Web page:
Now from about the sixth hour there was darkness over all the land unto the ninth hour. And about the ninth hour Jesus cried with a loud voice, saying '... My God, my God, why hast thou forsaken me?" (Matthew 28:45-6)
The fourth state of The Three Crosses shows Christ immediately before his physical death. His eyes and mouth are partially open, and his expression displays deep human pain and sorrow, but above all Christ is shown at the critical moment of his most extreme spiritual anguish.
Of all the figures surrounding this event Rembrandt only intended a few to be seen with any degree of clarity. The figure of Saint John stands to the right of the cross with outstretched arms as if beseeching Christ. To the left of the Cross is a mounted soldier with raised sword. Further left is a mounted figure with a long staff probably to be identified with Pontius Pilate (Rembrandt based this figure on a medal by Pisanello from about 1444 depicting Gian Francesco Gonzaga). At the far left is a large horse rearing in panic.
The powerful and dynamic diagonal strokes which cross the plate have the combined effect of focusing the eye on the central tormented figure, strengthening the curtain of darkness at left and right, and, whilst obscuring individual features and the reactions of all the onlookers, intensifying in particular the rush of emotion across the group of spectators at the right.
In the course of printing the fourth state, Rembrandt made supreme use of the effects of tone, selectively wiping the film of ink left on the plate during the inking process and varying this as the impressions were printed. A variety of atmospheric effects could also be achieved by the type of paper used for printing.
The present impression of The Three Crosses is printed on a luxurious sheet of oriental paper, probably from Japan. Japanese paper had only recently become available in Europe, and it was expensive and rare. From about 1639 until 1854 only the Dutch had access to Japanese harbours and there is evidence of only two small shipments of Japanese paper aboard two west-bound ships of the East India Company at this time. One of these shipments was presumably Rembrandt's source of oriental paper, which he used from 1647 onwards for the pulling of some of the finest proofs of his prints. Some of these, presumably particularly a major work such as The Three Crosses, were apparently printed specifically for special friends or clients of the artist. If the assertion of the eighteenth century print dealer Christian Josi is correct this may even have been a member of the Six family (Jan Six was the famous Burgomaster of Amsterdam, also patron and friend of Rembrandt).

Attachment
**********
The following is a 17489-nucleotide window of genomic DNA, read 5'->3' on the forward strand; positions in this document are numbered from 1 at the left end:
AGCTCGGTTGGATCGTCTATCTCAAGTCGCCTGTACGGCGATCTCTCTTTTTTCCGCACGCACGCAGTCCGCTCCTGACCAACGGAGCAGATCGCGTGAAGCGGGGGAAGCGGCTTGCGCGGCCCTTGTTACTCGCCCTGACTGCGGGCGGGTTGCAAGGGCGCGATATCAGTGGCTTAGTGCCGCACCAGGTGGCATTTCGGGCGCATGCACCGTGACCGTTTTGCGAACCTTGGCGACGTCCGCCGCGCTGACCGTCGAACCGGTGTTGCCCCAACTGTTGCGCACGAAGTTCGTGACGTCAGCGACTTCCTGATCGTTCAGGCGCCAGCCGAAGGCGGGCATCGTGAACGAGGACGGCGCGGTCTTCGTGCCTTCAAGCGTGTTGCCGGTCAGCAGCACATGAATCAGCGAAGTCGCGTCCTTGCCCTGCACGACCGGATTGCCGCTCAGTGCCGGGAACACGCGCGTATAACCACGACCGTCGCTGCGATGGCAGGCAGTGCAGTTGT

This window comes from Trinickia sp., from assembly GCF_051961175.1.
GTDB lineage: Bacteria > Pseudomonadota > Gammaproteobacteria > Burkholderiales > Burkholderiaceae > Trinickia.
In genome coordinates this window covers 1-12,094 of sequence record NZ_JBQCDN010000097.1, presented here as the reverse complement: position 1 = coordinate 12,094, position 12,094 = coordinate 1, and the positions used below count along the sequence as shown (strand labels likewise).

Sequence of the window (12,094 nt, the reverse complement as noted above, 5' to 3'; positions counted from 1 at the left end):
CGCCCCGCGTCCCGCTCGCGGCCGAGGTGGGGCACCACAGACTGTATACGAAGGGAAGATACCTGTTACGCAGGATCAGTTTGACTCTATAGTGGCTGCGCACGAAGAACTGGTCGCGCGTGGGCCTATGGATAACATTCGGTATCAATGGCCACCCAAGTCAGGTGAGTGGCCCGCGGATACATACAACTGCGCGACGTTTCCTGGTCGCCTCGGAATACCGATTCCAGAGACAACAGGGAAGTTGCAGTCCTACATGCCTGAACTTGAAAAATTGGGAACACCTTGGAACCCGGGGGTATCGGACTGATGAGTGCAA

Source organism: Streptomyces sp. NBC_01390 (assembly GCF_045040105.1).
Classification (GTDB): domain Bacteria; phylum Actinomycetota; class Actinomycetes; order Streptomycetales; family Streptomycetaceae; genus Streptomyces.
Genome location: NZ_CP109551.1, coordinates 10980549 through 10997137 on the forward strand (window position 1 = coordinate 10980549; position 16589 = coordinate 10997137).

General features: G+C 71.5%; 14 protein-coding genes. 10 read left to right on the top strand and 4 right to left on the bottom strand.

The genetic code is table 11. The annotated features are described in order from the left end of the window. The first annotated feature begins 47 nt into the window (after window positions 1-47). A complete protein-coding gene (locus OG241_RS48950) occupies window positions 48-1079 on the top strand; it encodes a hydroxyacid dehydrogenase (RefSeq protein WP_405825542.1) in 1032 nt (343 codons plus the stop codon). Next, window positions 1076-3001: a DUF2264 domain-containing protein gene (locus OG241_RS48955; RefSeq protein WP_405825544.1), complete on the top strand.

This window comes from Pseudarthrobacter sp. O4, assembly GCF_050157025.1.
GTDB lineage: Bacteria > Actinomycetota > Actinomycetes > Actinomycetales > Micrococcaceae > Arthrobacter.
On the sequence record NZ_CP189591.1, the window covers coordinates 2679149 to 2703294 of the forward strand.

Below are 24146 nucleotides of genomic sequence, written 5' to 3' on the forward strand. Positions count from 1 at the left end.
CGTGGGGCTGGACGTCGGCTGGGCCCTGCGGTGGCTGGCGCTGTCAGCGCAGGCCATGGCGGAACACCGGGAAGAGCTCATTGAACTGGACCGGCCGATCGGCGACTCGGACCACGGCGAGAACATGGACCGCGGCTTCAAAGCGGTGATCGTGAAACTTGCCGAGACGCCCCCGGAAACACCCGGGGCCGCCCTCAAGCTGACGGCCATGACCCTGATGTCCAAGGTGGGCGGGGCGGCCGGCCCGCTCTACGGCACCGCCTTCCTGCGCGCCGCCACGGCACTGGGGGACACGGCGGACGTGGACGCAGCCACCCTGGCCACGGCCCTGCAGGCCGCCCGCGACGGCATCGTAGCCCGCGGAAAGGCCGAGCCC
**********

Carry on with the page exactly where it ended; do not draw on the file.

The single collector's stamp on the reverse of this print is that of Heneage Finch, 5th Earl of Aylesford (1786-1859). The Earl of Aylesford of London, and Packington Hall, Warwickshire came from a distinguished family which included the Earls of Nottingham and Winchilsea. He inherited a passion for the work of Rembrandt from his father, a talented amateur artist who also produced fine etchings in the style of Rembrandt.
Aylesford's collection included paintings, drawings and prints by the finest Old Master artists including Albrecht Drer, Holbein, Lucas van Leyden, Rubens and others; but above all, his collection is known for its magnificient prints by Rembrandt. A number of these had already come from the celebrated volumes of Rembrandt assembled by the art dealer Jan Pietersz. Zoomer (1641-1724) (L. 1511) which were sold first to Anton Maria Zanetti the elder, then to Baron Dominique Vivant-Denon before they were acquired by Aylesford. It was Zoomer who had orchestrated the sales of the Six collections in 1702 and 1704.
Undoubtedly Aylesford's biggest coup as a collector occured in 1810, however, when he managed to pre-empt the auction of the magnificient Ploos vam Amstel collection of Rembrandt prints which was scheduled by the dealer Christian Josi for 31 July 1810. A catalogue for the auction had already been produced before Aylesford managed to secure for himself the entire collection by private treaty. From Josi's catalogue description it is clear that Ploos van Amstel owned four impressions of the The Three Crosses of which two impressions of the fourth state, one on oriental paper and one on European paper. The latter is presumably the example from the Aylesford collection now in the British Museum (see below), and it seems likely that the former may well be the present impression.
As detailed above, Ploos van Amstel had acquired the Röver collection, and according to Josi, Röver had acquired these from the Six family. This might have been at any of the sales in 1702, 1704, or 1734 of Jan, Pieter and Willem Six respectively. Each of these sales included large numbers of Rembrandt prints.
Later in his life, in 1846, Aylesford is recorded as having sold his Rembrandt collection to the English dealer Samuel Woodburn (1786-1853) (L. 2584), who then sold it in parts.
A large part of the collection was sold in 1848 by the London dealer William Smith to the British Museum. When Smith approached the British Museum with the possibility of buying the collection he wrote 'The Aylesford collection I believe has always been considered by collectors on the whole as the finest as regards condition and extent in the world' (letter of 3 May 1847, quoted in Landmarks in Print Collecting, A. Griffiths Ed., London 1996).